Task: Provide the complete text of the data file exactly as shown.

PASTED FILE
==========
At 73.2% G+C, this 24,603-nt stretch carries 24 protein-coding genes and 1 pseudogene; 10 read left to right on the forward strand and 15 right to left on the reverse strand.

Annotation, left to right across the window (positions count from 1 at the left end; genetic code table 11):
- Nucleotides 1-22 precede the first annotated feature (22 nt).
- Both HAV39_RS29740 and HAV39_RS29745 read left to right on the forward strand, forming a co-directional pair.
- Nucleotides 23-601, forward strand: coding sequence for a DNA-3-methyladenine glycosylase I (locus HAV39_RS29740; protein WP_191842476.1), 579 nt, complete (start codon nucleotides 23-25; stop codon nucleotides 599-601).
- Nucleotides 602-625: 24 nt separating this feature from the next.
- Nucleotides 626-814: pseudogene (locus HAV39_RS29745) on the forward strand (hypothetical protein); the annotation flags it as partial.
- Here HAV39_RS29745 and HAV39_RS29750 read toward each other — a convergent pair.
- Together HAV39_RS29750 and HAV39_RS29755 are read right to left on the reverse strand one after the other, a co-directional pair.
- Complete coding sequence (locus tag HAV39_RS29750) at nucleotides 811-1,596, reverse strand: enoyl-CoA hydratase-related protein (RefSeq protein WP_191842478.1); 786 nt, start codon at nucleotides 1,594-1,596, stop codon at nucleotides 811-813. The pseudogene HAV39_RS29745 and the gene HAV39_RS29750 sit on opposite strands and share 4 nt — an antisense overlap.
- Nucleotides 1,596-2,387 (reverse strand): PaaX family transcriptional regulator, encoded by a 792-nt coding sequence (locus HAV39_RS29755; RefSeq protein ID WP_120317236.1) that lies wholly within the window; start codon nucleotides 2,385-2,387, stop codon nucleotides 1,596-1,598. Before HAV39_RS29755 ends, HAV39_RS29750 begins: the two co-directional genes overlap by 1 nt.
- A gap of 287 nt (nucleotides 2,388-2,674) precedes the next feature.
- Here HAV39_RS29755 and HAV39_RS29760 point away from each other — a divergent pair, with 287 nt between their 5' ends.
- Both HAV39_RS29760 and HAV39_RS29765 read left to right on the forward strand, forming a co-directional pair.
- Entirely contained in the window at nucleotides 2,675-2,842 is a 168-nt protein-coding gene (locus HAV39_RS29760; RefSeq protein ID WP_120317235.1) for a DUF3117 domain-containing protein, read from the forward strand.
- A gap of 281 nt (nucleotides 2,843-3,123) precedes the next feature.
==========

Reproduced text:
At 73.2% G+C, this 24,603-nt stretch carries 24 protein-coding genes and 1 pseudogene; 10 read left to right on the forward strand and 15 right to left on the reverse strand.

Annotation, left to right across the window (positions count from 1 at the left end; genetic code table 11):
- Nucleotides 1-22 precede the first annotated feature (22 nt).
- Both HAV39_RS29740 and HAV39_RS29745 read left to right on the forward strand, forming a co-directional pair.
- Nucleotides 23-601, forward strand: coding sequence for a DNA-3-methyladenine glycosylase I (locus HAV39_RS29740; protein WP_191842476.1), 579 nt, complete (start codon nucleotides 23-25; stop codon nucleotides 599-601).
- Nucleotides 602-625: 24 nt separating this feature from the next.
- Nucleotides 626-814: pseudogene (locus HAV39_RS29745) on the forward strand (hypothetical protein); the annotation flags it as partial.
- Here HAV39_RS29745 and HAV39_RS29750 read toward each other — a convergent pair.
- Together HAV39_RS29750 and HAV39_RS29755 are read right to left on the reverse strand one after the other, a co-directional pair.
- Complete coding sequence (locus tag HAV39_RS29750) at nucleotides 811-1,596, reverse strand: enoyl-CoA hydratase-related protein (RefSeq protein WP_191842478.1); 786 nt, start codon at nucleotides 1,594-1,596, stop codon at nucleotides 811-813. The pseudogene HAV39_RS29745 and the gene HAV39_RS29750 sit on opposite strands and share 4 nt — an antisense overlap.
- Nucleotides 1,596-2,387 (reverse strand): PaaX family transcriptional regulator, encoded by a 792-nt coding sequence (locus HAV39_RS29755; RefSeq protein ID WP_120317236.1) that lies wholly within the window; start codon nucleotides 2,385-2,387, stop codon nucleotides 1,596-1,598. Before HAV39_RS29755 ends, HAV39_RS29750 begins: the two co-directional genes overlap by 1 nt.
- A gap of 287 nt (nucleotides 2,388-2,674) precedes the next feature.
- Here HAV39_RS29755 and HAV39_RS29760 point away from each other — a divergent pair, with 287 nt between their 5' ends.
- Both HAV39_RS29760 and HAV39_RS29765 read left to right on the forward strand, forming a co-directional pair.
- Entirely contained in the window at nucleotides 2,675-2,842 is a 168-nt protein-coding gene (locus HAV39_RS29760; RefSeq protein ID WP_120317235.1) for a DUF3117 domain-containing protein, read from the forward strand.
- A gap of 281 nt (nucleotides 2,843-3,123) precedes the next feature.